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Home Office in the media

Home Office in the media blog: Tuesday 20 August

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Home Office in the media

Today's Home Office media stories include EU citizens and freedom of movement, and police use of Tasers.

Freedom of movement

There is further coverage today on the issue of EU citizens and freedom of movement in the event of a no-deal Brexit.

The Mail reports that in a no-deal scenario, rules giving EU citizens the right to enter the UK to live, work or study will be scrapped on October 31, and the number of migrants arriving would be “democratically controlled” according to the Prime Minister.

The Sun reports the Prime Minister has ordered the Home Office to draw up new powers to enforce much tougher criminality rules for EU citizens, allowing them to be ejected if they have been sentenced to a year or more in prison.  The Times reports that EU migrants with a criminal record could be barred from the UK, as Ministers plan ‘tougher criminality checks’ to bar serious offenders from entering the EU.

The Guardian reports that plans to end freedom of movement have triggered anxiety and confusion among European nationals in the UK, amid concern that they could be caught up in "hostile-environment policies".

EU citizens and their families still have until at least December 2020 to apply to the EU Settlement Scheme.

Read our fact sheet on EU citizens and freedom of movement.

A Home Office spokesperson said:

EU citizens and their families still have until at least December 2020 to apply to the EU Settlement Scheme and one million people have already been granted status.

Freedom of movement as it currently stands will end on 31 October when the UK leaves the EU, and after Brexit the Government will introduce a new, fairer immigration system that prioritises skills and what people can contribute to the UK, rather than where they come from.

Tasers for police officers

The Guardian and Express report that Chief Constable Nick Adderley, of Northamptonshire Police, has said he will arm all his police officers with Tasers to fight back against "lawlessness" in Britain.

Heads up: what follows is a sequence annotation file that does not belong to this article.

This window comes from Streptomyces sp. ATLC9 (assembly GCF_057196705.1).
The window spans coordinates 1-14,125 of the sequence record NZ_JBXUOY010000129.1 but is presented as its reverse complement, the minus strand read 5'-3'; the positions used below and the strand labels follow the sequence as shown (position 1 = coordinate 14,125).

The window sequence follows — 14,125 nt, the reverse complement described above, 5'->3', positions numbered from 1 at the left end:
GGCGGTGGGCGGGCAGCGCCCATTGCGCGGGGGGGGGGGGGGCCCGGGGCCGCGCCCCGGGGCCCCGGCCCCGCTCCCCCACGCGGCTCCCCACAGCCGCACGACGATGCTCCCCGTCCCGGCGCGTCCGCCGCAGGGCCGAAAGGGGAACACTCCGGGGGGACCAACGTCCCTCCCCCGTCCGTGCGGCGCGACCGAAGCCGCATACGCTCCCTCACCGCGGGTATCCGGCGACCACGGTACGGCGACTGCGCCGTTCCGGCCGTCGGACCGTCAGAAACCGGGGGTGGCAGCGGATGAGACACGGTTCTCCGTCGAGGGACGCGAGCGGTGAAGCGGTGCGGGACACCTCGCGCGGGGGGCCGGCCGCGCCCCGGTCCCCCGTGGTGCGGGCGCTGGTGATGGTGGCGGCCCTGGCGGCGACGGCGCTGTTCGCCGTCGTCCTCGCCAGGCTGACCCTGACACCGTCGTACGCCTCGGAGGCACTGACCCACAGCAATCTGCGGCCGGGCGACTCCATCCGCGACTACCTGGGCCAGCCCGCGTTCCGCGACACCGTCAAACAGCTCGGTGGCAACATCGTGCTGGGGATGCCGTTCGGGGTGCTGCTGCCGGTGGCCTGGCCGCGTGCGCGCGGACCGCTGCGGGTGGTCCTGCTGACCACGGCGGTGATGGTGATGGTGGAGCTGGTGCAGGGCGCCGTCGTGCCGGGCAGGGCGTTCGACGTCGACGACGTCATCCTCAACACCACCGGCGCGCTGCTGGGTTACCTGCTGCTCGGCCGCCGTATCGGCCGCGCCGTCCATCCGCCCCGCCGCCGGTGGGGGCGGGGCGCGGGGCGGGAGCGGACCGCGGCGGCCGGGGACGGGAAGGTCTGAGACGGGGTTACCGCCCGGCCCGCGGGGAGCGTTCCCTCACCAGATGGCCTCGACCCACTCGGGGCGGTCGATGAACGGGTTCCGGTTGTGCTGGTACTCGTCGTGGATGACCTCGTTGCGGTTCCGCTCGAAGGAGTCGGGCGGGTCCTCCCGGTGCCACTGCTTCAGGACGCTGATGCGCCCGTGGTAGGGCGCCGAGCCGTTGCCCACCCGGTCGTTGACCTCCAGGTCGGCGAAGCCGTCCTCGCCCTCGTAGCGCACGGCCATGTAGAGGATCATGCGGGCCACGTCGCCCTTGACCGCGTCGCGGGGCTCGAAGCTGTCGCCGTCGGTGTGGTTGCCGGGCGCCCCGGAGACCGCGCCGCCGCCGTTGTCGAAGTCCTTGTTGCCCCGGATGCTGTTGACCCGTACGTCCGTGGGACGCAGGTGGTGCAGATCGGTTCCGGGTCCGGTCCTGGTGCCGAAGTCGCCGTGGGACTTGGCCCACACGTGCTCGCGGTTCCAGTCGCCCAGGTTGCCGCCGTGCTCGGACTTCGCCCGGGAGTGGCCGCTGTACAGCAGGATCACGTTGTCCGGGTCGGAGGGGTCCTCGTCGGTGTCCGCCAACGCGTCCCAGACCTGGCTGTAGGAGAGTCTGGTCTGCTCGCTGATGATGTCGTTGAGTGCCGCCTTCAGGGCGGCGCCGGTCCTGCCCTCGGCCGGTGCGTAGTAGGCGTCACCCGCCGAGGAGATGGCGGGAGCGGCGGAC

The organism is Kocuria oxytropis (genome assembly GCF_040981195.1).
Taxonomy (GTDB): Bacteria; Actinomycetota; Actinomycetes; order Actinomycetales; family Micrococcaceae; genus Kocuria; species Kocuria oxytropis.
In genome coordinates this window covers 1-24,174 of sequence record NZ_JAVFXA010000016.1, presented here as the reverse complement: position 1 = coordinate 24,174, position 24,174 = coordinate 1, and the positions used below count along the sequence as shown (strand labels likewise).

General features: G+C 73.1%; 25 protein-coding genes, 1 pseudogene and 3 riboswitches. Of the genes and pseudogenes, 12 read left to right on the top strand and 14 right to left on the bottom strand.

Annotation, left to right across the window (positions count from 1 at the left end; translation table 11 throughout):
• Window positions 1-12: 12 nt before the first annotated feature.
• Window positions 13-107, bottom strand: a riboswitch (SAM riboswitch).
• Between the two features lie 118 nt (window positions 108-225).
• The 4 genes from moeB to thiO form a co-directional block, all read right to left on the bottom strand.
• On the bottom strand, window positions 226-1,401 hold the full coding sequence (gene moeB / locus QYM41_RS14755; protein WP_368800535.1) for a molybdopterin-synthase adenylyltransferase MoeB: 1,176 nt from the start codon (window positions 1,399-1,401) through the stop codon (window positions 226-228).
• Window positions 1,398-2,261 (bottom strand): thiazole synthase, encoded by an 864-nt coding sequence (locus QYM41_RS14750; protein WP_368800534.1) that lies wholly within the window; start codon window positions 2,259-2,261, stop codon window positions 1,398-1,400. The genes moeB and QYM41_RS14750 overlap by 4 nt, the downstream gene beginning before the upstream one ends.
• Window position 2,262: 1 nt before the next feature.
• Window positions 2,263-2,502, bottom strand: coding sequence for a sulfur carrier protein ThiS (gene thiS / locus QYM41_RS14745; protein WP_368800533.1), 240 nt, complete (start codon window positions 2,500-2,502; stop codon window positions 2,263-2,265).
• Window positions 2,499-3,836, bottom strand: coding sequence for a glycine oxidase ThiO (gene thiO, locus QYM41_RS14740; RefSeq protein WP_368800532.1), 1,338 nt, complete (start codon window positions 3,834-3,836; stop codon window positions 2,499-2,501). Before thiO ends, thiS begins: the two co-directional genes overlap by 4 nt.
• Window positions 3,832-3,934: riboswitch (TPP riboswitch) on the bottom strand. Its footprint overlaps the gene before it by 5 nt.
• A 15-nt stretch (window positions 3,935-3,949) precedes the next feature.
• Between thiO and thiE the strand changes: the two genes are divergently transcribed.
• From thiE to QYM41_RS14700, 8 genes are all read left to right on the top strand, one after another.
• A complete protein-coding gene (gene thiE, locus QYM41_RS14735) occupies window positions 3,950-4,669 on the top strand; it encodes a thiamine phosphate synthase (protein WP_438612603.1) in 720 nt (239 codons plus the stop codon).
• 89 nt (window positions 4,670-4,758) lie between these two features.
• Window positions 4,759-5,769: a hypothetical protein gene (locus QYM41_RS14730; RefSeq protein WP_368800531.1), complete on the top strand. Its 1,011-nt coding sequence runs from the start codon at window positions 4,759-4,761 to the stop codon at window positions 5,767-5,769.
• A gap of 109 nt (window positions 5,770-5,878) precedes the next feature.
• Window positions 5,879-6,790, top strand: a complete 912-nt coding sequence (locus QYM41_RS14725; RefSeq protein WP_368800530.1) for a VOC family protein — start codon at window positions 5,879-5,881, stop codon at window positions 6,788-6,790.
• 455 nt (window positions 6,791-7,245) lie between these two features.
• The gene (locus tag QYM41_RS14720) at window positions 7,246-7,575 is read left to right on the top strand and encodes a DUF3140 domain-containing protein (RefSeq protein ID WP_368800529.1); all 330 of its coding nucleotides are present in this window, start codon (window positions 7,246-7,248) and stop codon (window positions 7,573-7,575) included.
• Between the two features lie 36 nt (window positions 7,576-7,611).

The Express splash states that Mr Adderley's force will become the first in Britain to issue Tasers as standard, in a move backed by his police and crime commissioner.  A recent Police Federation Survey found 94% of officers said Tasers should be issued to more front-line officers. The Express reports that Home Office figures show the “conducted energy devices” were used in 17,100 incidents in the year to March 2018, up from 11,300 the year before. However, in 85 per cent of cases they were not discharged.

The Sun reports that currently of the UK’s 123,000 police officers, only 17,000 are Taser-trained. Mr Adderley said it would take between 18 month and two years to train and equip all of his officers, at an initial cost of £220,000.

A Home Office spokesperson said:

The Government has announced the recruitment of 20,000 additional police officers over the next three years, and we are working to ensure forces have the resources, tools and powers they need to keep people safe.

Taser is an important tactical option for officers facing violent situations, and it is for Chief Officers to determine the number of devices and specially trained officers they need.


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